Campus & Community

This month in Harvard history

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  • March 9, 1857 – The faculty adopts the recommendation of a joint faculty/Overseers committee that annual examinations of each Class in each subject before an Overseers Visiting Committee be in writing instead of by recitation. Papers are to be set and marked by instructors, with Overseers essentially functioning as proctors. Thus begins Harvard’s modern ritual of blue books and final exams.Burning his blue books unread, Greek Professor Evangelinus Apostolides Sophocles later refuses on principle to downgrade the student who has done well in daily recitations but poorly in the written final. And if a student should show significant improvement on the written, chalk it up to cheating, he says.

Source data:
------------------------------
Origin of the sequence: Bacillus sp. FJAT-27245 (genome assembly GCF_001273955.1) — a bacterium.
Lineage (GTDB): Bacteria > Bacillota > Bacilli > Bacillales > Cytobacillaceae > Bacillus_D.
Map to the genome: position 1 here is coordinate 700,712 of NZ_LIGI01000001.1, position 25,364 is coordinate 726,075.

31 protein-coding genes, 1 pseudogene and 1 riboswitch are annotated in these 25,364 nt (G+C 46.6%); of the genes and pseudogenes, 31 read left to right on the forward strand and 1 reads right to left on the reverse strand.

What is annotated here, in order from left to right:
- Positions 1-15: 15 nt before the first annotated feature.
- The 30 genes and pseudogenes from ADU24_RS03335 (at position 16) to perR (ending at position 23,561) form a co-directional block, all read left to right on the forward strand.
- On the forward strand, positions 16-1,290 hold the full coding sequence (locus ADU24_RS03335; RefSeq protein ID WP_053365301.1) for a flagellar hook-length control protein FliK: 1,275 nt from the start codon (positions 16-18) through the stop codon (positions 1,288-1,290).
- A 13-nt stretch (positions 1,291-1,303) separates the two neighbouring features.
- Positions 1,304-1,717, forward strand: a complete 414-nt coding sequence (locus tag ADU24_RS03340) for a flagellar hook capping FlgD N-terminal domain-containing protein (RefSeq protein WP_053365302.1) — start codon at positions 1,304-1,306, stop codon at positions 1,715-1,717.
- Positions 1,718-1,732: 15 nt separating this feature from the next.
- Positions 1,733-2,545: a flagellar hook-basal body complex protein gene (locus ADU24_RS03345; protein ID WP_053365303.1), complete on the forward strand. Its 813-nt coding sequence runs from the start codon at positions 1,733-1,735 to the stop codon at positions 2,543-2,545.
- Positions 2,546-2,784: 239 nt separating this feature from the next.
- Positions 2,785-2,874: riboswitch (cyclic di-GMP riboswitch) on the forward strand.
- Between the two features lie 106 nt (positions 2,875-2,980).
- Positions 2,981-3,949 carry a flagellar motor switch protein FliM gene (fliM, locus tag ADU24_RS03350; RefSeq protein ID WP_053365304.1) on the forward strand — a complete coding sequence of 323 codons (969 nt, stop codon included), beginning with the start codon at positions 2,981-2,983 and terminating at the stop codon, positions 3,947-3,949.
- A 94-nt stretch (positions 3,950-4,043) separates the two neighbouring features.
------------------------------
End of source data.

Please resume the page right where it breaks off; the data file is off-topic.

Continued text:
In the late 1920s, Professor Herbert Weir Smith describes this colorful character, born in the shadow of Mt. Olympus, as a “self-exiled Greek [who] lived in his ascetic cell in Holworthy as if he were a monk on Mt. Sinai or in Cairo. [. . .] Many are the tales of his capricious disregard of academic regulations. To a proctor, reporting that a student had cheated at examination, he made answer, ‘It make no matter. I nevare look at his book anyway.’ [. . .] X and Y were among the candidates for admission [to the College] examined in a group, and viva voce, as was the custom then. The next day X asked his grade. ‘Passed,’ said Old Sophy. ‘And Y?’ said X, though certain that his friend had failed. ‘Passed,’ was the reply: ‘It is unfair to discriminate. You all do know nothing.’”

    – From the Harvard Historical Calendar, a database compiled by Marvin Hightower